Katharina Laubscher


Department of Physics
University of Basel
Klingelbergstrasse 82
CH-4056 Basel, Switzerland

email:view address

tel: +41 61 207 36 95

Short CV

2018 - present:PhD student in the Condensed Matter Theory & Quantum Computing Group at the University of Basel, supervised by Prof. Dr. Jelena Klinovaja and Prof. Dr. Daniel Loss (QCQT Fellowship)
2014 - 2017:Master of Science in Physics, University of Basel
Master's thesis: Universal quantum computation using a hybrid quantum double model, supervised by Dr. James Wootton and Prof. Dr. Daniel Loss
2011 - 2014:Bachelor of Science in Physics, University of Basel

Research interests

Majorana fermions and parafermions in condensed matter systems, topological quantum computation


Show all abstracts.

1.  Fractional second-order topological insulator from a three-dimensional coupled-wires construction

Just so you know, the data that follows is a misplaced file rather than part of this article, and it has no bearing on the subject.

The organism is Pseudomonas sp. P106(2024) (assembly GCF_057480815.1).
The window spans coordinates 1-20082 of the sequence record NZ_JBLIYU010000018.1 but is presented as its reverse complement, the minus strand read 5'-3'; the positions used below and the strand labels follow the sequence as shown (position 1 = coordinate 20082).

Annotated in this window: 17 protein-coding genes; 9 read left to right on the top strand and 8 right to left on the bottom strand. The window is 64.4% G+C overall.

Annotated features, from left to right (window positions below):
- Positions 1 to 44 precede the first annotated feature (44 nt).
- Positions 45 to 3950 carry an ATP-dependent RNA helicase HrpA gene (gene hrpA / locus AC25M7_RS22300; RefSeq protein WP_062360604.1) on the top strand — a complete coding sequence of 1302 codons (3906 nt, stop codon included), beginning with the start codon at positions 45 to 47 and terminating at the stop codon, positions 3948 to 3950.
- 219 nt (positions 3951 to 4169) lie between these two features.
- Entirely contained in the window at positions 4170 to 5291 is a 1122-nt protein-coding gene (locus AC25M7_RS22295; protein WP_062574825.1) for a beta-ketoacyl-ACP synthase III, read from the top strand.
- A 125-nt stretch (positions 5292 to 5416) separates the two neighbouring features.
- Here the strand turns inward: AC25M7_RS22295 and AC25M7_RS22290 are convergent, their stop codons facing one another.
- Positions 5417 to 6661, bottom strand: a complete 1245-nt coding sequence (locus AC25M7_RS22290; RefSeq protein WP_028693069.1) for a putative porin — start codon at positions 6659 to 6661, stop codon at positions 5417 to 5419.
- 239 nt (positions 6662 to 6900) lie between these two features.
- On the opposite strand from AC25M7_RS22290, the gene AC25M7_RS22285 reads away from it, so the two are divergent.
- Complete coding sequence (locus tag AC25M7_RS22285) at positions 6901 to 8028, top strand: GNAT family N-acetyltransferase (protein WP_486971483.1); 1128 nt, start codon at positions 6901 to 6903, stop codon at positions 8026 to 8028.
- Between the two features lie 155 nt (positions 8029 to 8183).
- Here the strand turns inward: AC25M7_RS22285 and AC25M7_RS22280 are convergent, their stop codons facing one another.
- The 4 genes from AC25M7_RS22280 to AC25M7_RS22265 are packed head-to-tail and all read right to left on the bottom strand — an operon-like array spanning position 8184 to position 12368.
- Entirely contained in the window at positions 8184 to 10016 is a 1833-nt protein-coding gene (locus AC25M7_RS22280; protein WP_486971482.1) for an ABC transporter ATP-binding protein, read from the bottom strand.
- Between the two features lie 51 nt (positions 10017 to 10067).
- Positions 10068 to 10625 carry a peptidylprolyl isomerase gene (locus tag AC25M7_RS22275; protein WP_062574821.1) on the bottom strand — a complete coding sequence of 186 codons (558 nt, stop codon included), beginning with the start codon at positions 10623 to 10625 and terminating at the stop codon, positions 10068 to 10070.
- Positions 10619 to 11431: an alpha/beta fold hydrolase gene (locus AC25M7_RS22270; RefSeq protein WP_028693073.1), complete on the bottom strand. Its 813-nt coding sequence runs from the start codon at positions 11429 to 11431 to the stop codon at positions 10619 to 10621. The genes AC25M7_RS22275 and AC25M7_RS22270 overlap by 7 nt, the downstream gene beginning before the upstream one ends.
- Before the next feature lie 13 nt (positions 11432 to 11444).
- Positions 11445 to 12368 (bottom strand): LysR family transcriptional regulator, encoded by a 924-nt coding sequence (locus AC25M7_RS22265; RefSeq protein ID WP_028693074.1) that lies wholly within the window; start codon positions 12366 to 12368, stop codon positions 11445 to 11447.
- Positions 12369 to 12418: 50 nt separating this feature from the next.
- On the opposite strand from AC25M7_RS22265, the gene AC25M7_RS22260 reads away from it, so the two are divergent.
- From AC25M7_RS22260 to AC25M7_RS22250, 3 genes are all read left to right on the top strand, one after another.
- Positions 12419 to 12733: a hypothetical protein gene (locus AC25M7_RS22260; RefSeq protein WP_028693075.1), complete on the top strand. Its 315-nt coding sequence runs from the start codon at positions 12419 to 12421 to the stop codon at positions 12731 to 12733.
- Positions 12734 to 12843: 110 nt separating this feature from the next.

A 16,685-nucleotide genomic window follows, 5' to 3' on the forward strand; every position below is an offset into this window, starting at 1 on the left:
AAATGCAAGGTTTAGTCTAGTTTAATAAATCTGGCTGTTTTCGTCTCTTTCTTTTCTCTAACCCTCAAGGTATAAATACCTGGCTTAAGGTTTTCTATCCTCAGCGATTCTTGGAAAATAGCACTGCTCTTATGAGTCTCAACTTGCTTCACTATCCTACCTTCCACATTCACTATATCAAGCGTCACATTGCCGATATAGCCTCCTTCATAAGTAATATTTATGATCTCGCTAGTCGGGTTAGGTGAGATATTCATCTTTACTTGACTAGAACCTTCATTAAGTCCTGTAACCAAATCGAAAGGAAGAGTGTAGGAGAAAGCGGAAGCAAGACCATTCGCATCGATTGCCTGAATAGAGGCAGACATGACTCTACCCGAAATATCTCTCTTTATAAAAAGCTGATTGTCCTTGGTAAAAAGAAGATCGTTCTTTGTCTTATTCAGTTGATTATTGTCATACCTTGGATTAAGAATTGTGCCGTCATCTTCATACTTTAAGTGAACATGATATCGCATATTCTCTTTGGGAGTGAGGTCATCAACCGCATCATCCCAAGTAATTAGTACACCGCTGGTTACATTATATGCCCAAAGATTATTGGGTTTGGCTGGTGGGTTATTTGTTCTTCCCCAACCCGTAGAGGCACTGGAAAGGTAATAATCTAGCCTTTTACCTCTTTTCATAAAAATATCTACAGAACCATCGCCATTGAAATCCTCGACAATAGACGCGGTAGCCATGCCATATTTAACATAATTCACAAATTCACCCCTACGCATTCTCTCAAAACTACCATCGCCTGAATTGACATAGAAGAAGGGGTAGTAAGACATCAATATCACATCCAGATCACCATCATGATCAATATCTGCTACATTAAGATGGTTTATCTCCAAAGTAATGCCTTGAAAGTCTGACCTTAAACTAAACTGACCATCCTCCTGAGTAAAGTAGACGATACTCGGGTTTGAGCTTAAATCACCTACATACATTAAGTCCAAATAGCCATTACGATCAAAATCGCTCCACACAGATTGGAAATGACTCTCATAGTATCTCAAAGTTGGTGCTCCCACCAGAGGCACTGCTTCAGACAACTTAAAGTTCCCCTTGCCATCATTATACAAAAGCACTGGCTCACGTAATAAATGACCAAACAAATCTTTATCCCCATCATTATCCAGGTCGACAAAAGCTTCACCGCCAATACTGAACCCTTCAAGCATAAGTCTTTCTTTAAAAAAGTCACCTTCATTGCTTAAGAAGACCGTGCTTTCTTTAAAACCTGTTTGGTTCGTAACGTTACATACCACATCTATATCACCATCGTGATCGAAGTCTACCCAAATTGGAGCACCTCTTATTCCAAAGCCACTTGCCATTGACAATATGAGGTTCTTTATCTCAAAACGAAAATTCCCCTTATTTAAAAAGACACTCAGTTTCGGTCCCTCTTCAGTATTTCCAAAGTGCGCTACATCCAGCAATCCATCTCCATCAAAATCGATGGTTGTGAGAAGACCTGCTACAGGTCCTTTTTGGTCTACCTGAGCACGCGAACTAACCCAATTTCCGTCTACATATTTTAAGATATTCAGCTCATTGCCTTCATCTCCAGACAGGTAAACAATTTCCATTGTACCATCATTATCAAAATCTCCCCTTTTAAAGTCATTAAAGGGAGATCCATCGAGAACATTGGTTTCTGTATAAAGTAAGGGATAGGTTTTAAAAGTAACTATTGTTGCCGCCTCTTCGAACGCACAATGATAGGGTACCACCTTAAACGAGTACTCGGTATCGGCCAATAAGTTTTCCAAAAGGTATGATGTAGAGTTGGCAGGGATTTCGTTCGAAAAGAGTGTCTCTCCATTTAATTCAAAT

Katharina Laubscher, Pim Keizer, and Jelena Klinovaja.

We construct a three-dimensional second-order topological insulator with gapless helical hinge states from an array of weakly tunnel-coupled Rashba nanowires. For suitably chosen interwire tunnelings, we demonstrate that the system has a fully gapped bulk as well as fully gapped surfaces, but hosts a Kramers pair of gapless helical hinge states propagating along a path of hinges that is determined by the hierarchy of interwire tunnelings and the boundary termination of the system. Furthermore, the coupled-wires approach allows us to incorporate electron-electron interactions into our description. At suitable filling factors of the individual wires, we show that sufficiently strong electron-electron interactions can drive the system into a fractional second-order topological insulator phase with hinge states carrying only a fraction $e/p$ of the electronic charge $e$ for an odd integer $p$.